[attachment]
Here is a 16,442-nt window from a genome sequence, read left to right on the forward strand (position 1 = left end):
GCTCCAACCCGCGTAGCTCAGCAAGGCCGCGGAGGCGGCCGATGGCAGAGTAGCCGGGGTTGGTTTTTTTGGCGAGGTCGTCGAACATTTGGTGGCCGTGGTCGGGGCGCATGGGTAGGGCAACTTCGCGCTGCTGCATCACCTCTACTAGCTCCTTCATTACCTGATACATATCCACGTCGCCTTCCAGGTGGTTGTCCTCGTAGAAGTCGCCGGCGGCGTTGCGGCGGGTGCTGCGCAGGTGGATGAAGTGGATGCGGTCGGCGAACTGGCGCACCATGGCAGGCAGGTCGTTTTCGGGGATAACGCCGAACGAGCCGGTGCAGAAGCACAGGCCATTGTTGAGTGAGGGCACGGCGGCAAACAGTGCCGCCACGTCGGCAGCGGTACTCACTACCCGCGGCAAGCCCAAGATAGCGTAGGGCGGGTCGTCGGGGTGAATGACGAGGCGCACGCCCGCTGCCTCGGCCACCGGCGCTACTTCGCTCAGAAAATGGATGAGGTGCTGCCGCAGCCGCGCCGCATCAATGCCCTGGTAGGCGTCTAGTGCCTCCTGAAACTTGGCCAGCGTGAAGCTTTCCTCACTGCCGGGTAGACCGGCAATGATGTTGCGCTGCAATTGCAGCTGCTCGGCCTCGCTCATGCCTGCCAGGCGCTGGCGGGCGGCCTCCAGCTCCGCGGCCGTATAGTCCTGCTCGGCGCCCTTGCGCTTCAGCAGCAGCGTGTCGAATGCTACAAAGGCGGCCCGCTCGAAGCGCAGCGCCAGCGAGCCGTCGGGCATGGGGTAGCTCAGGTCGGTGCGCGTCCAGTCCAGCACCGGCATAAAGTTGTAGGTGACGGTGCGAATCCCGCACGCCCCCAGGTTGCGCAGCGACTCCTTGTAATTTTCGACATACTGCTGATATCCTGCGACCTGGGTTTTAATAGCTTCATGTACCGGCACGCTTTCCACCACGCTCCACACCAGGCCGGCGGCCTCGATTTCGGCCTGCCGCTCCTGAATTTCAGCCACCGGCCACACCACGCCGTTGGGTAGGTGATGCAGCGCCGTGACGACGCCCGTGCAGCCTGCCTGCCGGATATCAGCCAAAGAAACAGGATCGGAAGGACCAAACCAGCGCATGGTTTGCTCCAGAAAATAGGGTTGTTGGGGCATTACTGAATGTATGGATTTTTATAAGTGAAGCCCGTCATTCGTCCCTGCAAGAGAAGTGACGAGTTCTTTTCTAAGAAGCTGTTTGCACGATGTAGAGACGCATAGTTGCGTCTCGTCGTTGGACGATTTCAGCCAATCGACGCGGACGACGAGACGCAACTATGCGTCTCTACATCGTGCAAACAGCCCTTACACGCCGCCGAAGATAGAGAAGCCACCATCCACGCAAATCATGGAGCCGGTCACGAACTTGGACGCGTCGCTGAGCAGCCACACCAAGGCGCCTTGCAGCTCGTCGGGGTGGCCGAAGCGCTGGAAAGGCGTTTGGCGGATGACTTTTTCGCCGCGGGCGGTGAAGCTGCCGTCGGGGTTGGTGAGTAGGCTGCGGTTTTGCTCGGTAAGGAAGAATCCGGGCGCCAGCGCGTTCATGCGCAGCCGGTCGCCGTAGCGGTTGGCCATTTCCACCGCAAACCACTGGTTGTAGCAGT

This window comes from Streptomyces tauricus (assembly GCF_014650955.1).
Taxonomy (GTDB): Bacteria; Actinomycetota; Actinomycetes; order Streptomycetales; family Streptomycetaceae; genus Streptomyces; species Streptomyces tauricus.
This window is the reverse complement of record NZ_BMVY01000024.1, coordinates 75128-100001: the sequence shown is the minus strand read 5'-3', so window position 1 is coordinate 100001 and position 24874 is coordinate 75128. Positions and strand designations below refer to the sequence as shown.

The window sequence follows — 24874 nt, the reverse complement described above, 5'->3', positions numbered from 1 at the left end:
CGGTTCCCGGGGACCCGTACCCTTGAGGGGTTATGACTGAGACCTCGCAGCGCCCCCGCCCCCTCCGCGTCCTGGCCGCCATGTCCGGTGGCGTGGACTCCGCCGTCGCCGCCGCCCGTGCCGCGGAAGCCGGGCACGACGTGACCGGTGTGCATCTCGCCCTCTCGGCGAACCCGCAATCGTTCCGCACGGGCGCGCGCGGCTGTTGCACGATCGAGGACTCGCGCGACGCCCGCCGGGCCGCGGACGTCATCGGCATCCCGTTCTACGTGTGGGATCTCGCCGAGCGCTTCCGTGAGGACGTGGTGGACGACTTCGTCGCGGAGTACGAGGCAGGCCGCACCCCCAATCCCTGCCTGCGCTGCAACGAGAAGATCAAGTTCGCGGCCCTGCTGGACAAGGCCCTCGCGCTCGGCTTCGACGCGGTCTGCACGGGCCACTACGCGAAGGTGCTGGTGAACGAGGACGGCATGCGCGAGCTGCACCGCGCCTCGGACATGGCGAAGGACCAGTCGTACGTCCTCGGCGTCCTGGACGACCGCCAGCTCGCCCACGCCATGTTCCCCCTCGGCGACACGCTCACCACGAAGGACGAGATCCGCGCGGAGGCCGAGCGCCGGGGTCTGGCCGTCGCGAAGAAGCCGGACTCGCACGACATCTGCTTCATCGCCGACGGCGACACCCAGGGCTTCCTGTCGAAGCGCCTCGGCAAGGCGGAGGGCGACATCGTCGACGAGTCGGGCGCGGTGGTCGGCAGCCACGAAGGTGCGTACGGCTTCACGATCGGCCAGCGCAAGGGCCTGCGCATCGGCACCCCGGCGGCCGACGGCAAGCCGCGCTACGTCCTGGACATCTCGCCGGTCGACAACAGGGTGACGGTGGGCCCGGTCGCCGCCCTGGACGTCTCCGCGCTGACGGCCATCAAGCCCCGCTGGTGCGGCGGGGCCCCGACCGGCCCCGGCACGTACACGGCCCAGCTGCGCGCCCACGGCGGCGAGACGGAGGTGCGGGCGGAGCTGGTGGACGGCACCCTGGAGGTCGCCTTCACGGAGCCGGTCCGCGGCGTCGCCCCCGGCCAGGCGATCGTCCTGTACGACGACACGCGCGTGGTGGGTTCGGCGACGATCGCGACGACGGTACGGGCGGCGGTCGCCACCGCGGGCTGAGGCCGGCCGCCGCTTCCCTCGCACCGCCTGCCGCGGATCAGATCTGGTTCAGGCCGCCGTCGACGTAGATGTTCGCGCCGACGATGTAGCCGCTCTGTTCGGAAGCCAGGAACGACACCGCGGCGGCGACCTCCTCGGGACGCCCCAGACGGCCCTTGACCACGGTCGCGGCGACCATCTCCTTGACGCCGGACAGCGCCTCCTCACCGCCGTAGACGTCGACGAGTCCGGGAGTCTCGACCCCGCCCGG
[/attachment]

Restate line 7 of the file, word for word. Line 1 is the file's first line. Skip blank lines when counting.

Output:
CGGTTCCCGGGGACCCGTACCCTTGAGGGGTTATGACTGAGACCTCGCAGCGCCCCCGCCCCCTCCGCGTCCTGGCCGCCATGTCCGGTGGCGTGGACTCCGCCGTCGCCGCCGCCCGTGCCGCGGAAGCCGGGCACGACGTGACCGGTGTGCATCTCGCCCTCTCGGCGAACCCGCAATCGTTCCGCACGGGCGCGCGCGGCTGTTGCACGATCGAGGACTCGCGCGACGCCCGCCGGGCCGCGGACGTCATCGGCATCCCGTTCTACGTGTGGGATCTCGCCGAGCGCTTCCGTGAGGACGTGGTGGACGACTTCGTCGCGGAGTACGAGGCAGGCCGCACCCCCAATCCCTGCCTGCGCTGCAACGAGAAGATCAAGTTCGCGGCCCTGCTGGACAAGGCCCTCGCGCTCGGCTTCGACGCGGTCTGCACGGGCCACTACGCGAAGGTGCTGGTGAACGAGGACGGCATGCGCGAGCTGCACCGCGCCTCGGACATGGCGAAGGACCAGTCGTACGTCCTCGGCGTCCTGGACGACCGCCAGCTCGCCCACGCCATGTTCCCCCTCGGCGACACGCTCACCACGAAGGACGAGATCCGCGCGGAGGCCGAGCGCCGGGGTCTGGCCGTCGCGAAGAAGCCGGACTCGCACGACATCTGCTTCATCGCCGACGGCGACACCCAGGGCTTCCTGTCGAAGCGCCTCGGCAAGGCGGAGGGCGACATCGTCGACGAGTCGGGCGCGGTGGTCGGCAGCCACGAAGGTGCGTACGGCTTCACGATCGGCCAGCGCAAGGGCCTGCGCATCGGCACCCCGGCGGCCGACGGCAAGCCGCGCTACGTCCTGGACATCTCGCCGGTCGACAACAGGGTGACGGTGGGCCCGGTCGCCGCCCTGGACGTCTCCGCGCTGACGGCCATCAAGCCCCGCTGGTGCGGCGGGGCCCCGACCGGCCCCGGCACGTACACGGCCCAGCTGCGCGCCCACGGCGGCGAGACGGAGGTGCGGGCGGAGCTGGTGGACGGCACCCTGGAGGTCGCCTTCACGGAGCCGGTCCGCGGCGTCGCCCCCGGCCAGGCGATCGTCCTGTACGACGACACGCGCGTGGTGGGTTCGGCGACGATCGCGACGACGGTACGGGCGGCGGTCGCCACCGCGGGCTGAGGCCGGCCGCCGCTTCCCTCGCACCGCCTGCCGCGGATCAGATCTGGTTCAGGCCGCCGTCGACGTAGATGTTCGCGCCGACGATGTAGCCGCTCTGTTCGGAAGCCAGGAACGACACCGCGGCGGCGACCTCCTCGGGACGCCCCAGACGGCCCTTGACCACGGTCGCGGCGACCATCTCCTTGACGCCGGACAGCGCCTCCTCACCGCCGTAGACGTCGACGAGTCCGGGAGTCTCGACCCCGCCCGG